NASA Astrophysics Data System (ADS)

    Peters, Baron

    2016-05-01

    Reaction coordinates are integral to several classic rate theories that can (a) predict kinetic trends across conditions and homologous reactions, (b) extract activation parameters with a clear physical interpretation from experimental rates, and (c) enable efficient calculations of free energy barriers and rates. New trajectory-based rare events methods can provide rates directly from dynamical trajectories without a reaction coordinate. Trajectory-based frameworks can also generate ideal (but abstract) reaction coordinates such as committors and eigenfunctions of the master equation. However, rates and mechanistic insights obtained from trajectory-based methods and abstract coordinates are not readily generalized across simulation conditions or reaction families. We discuss methods for identifying physically meaningful reaction coordinates, including committor analysis, variational transition state theory, Kramers-Langer-Berezhkovskii-Szabo theory, and statistical inference methods that can use path sampling data to screen, mix, and optimize thousands of trial coordinates. Special focus is given to likelihood maximization and inertial likelihood maximization approaches.

  16. Development of a mechanistic model for forced convection subcooled boiling

    NASA Astrophysics Data System (ADS)

    Shaver, Dillon R.

    The focus of this work is on the formulation, implementation, and testing of a mechanistic model of subcooled boiling. Subcooled boiling is the process of vapor generation on a heated wall when the bulk liquid temperature is still below saturation. This is part of a larger effort by the US DoE's CASL project to apply advanced computational tools to the simulation of light water reactors. To support this effort, the formulation of the dispersed field model is described and a complete model of interfacial forces is formulated. The model has been implemented in the NPHASE-CMFD computer code with a K-epsilon model of turbulence. The interfacial force models are built on extensive work by other authors, and include novel formulations of the turbulent dispersion and lift forces. The complete model of interfacial forces is compared to experiments for adiabatic bubbly flows, including both steady-state and unsteady conditions. The same model is then applied to a transient gas/liquid flow in a complex geometry of fuel channels in a sodium fast reactor. Building on the foundation of the interfacial force model, a mechanistic model of forced-convection subcooled boiling is proposed. This model uses the heat flux partitioning concept and accounts for condensation of bubbles attached to the wall. This allows the model to capture the enhanced heat transfer associated with boiling before the point of net generation of vapor, a phenomenon consistent with existing experimental observations. The model is compared to four different experiments encompassing flows of light water, heavy water, and R12 at different pressures, in cylindrical channels, an internally heated annulus, and a rectangular channel. The experimental data includes axial and radial profiles of both liquid temperature and vapor volume fraction, and the agreement can be considered quite good. The complete model is then applied to simulations of subcooled boiling in nuclear reactor subchannels consistent with the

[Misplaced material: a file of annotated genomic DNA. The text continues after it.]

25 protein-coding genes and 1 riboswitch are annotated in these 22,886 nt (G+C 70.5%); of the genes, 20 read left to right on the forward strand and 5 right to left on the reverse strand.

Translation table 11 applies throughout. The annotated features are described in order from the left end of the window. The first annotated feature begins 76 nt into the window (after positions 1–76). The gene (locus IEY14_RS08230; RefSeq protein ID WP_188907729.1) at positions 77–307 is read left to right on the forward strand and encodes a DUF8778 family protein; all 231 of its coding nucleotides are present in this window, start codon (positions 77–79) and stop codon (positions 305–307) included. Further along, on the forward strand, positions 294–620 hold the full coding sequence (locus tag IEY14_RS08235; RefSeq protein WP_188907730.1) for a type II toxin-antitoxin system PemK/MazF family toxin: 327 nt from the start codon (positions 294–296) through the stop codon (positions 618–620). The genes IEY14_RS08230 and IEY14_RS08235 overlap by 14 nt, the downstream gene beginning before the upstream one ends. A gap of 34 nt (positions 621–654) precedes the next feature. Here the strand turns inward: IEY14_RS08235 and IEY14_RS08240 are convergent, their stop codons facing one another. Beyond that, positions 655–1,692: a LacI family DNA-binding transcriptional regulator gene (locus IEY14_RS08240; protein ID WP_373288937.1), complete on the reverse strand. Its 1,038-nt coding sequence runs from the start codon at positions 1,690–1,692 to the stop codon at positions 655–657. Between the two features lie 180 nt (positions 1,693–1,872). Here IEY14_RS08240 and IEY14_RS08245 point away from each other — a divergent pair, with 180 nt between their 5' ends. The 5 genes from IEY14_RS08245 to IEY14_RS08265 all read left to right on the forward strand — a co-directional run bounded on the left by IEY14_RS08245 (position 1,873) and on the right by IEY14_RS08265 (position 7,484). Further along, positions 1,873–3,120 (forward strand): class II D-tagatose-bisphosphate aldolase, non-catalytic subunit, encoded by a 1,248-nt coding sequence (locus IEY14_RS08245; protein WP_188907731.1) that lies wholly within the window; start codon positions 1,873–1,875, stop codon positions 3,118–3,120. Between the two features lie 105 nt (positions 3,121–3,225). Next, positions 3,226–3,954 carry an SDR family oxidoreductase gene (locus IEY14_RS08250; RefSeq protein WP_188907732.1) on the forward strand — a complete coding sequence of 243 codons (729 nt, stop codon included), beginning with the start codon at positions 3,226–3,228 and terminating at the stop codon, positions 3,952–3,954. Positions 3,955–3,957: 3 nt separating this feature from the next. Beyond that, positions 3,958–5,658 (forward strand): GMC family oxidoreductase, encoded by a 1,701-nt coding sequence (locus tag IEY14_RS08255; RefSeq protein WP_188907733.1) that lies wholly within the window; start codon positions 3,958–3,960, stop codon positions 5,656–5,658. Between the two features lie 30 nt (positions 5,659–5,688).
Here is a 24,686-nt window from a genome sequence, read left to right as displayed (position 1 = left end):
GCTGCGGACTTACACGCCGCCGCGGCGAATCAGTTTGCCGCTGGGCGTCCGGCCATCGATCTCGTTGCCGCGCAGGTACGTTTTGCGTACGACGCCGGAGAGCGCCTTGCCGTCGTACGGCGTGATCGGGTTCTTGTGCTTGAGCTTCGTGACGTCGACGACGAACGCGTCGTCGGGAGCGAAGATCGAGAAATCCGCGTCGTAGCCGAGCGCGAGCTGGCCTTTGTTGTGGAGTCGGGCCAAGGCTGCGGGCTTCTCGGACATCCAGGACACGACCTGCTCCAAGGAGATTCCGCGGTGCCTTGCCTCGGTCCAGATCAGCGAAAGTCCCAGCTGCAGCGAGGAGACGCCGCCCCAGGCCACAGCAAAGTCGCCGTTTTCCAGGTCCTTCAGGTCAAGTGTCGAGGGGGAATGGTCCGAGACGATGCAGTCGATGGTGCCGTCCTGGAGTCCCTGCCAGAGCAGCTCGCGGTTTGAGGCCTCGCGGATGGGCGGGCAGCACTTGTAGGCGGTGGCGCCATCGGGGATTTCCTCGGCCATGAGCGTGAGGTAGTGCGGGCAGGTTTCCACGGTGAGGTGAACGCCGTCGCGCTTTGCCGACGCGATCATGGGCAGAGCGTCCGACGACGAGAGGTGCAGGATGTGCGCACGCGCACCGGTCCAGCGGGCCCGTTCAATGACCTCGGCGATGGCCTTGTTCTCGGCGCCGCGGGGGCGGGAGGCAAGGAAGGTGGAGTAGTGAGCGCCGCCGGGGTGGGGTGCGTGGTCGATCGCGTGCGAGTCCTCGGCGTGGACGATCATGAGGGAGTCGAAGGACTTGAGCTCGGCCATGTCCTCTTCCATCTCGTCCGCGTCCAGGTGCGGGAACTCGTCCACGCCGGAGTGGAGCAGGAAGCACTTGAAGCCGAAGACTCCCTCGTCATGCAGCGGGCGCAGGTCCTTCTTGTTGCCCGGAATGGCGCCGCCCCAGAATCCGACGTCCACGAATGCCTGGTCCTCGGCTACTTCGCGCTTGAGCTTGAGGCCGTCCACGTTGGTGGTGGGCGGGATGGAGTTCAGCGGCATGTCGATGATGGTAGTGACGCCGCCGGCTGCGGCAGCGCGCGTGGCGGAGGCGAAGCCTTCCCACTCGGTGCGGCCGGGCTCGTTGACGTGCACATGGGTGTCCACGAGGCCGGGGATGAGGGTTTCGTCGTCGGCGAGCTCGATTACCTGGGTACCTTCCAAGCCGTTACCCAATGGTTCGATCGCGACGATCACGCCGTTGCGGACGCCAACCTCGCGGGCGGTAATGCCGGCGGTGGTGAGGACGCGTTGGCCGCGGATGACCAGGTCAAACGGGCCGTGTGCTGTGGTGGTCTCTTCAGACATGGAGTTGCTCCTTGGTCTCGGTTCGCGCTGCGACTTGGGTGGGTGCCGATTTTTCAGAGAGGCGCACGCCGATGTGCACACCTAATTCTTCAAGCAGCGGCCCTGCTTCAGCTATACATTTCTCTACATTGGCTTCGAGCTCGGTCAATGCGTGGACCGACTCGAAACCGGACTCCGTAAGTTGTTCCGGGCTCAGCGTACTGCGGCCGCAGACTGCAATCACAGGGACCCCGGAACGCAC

17. Mechanistically based mapping of human cardiac fibrillation

    PubMed Central

    Zaman, Junaid A. B.

    2016-01-01

    Abstract The mechanisms underpinning human cardiac fibrillation remain elusive. In his 1913 paper ‘On dynamic equilibrium in the heart’, Mines proposed that an activation wave front could propagate repeatedly in a circle, initiated by a stimulus in the vulnerable period. While the dynamics of activation and recovery are central to cardiac fibrillation, these physiological data are rarely used in clinical mapping. Fibrillation is a rapid irregular rhythm with spatiotemporal disorder resulting from two fundamental mechanisms – sources in preferred cardiac regions or spatially diffuse self‐sustaining activity, i.e. with no preferred source. On close inspection, however, this debate may also reflect mapping technique. Fibrillation is initiated from triggers by regional dispersion in repolarization, slow conduction and wavebreak, then sustained by non‐uniform interactions of these mechanisms. Notably, optical mapping of action potentials in atrial fibrillation (AF) show spiral wave sources (rotors) in nearly all studies including humans, while most traditional electrogram analyses of AF do not. Techniques may diverge in fibrillation because electrograms summate non‐coherent waves within an undefined field whereas optical maps define waves with a visually defined field. Also fibrillation operates at the limits of activation and recovery, which are well represented by action potentials while fibrillatory electrograms poorly represent repolarization. We conclude by suggesting areas for study that may be used, until such time as optical mapping is clinically feasible, to improve mechanistic understanding and therapy of human cardiac fibrillation. PMID:26607671